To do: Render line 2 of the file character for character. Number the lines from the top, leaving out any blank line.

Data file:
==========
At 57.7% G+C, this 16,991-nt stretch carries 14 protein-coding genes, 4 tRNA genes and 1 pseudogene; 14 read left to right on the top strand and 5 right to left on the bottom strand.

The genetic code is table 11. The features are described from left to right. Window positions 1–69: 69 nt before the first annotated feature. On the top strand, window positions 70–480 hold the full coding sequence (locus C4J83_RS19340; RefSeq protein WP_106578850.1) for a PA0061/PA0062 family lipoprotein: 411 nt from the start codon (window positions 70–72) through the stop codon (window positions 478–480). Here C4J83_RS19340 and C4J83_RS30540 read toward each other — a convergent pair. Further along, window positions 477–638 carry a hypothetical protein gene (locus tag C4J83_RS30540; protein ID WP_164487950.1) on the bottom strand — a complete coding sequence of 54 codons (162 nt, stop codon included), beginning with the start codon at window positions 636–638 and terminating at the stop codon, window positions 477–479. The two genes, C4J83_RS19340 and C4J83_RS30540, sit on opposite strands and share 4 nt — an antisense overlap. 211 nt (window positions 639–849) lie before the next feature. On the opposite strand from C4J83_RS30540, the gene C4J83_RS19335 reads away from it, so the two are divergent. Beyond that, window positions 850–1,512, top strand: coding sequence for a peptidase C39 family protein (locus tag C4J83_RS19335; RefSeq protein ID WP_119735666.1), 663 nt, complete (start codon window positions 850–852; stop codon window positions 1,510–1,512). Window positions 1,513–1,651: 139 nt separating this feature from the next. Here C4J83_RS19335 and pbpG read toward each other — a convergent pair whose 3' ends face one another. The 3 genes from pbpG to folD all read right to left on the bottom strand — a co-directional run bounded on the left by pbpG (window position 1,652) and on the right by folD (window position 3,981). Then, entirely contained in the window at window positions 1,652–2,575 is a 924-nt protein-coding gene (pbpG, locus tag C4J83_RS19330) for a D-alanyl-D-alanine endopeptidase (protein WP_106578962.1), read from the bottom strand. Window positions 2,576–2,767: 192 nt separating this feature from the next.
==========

The genetic code is table 11. The features are described from left to right. Window positions 1–69: 69 nt before the first annotated feature. On the top strand, window positions 70–480 hold the full coding sequence (locus C4J83_RS19340; RefSeq protein WP_106578850.1) for a PA0061/PA0062 family lipoprotein: 411 nt from the start codon (window positions 70–72) through the stop codon (window positions 478–480). Here C4J83_RS19340 and C4J83_RS30540 read toward each other — a convergent pair. Further along, window positions 477–638 carry a hypothetical protein gene (locus tag C4J83_RS30540; protein ID WP_164487950.1) on the bottom strand — a complete coding sequence of 54 codons (162 nt, stop codon included), beginning with the start codon at window positions 636–638 and terminating at the stop codon, window positions 477–479. The two genes, C4J83_RS19340 and C4J83_RS30540, sit on opposite strands and share 4 nt — an antisense overlap. 211 nt (window positions 639–849) lie before the next feature. On the opposite strand from C4J83_RS30540, the gene C4J83_RS19335 reads away from it, so the two are divergent. Beyond that, window positions 850–1,512, top strand: coding sequence for a peptidase C39 family protein (locus tag C4J83_RS19335; RefSeq protein ID WP_119735666.1), 663 nt, complete (start codon window positions 850–852; stop codon window positions 1,510–1,512). Window positions 1,513–1,651: 139 nt separating this feature from the next. Here C4J83_RS19335 and pbpG read toward each other — a convergent pair whose 3' ends face one another. The 3 genes from pbpG to folD all read right to left on the bottom strand — a co-directional run bounded on the left by pbpG (window position 1,652) and on the right by folD (window position 3,981). Then, entirely contained in the window at window positions 1,652–2,575 is a 924-nt protein-coding gene (pbpG, locus tag C4J83_RS19330) for a D-alanyl-D-alanine endopeptidase (protein WP_106578962.1), read from the bottom strand. Window positions 2,576–2,767: 192 nt separating this feature from the next.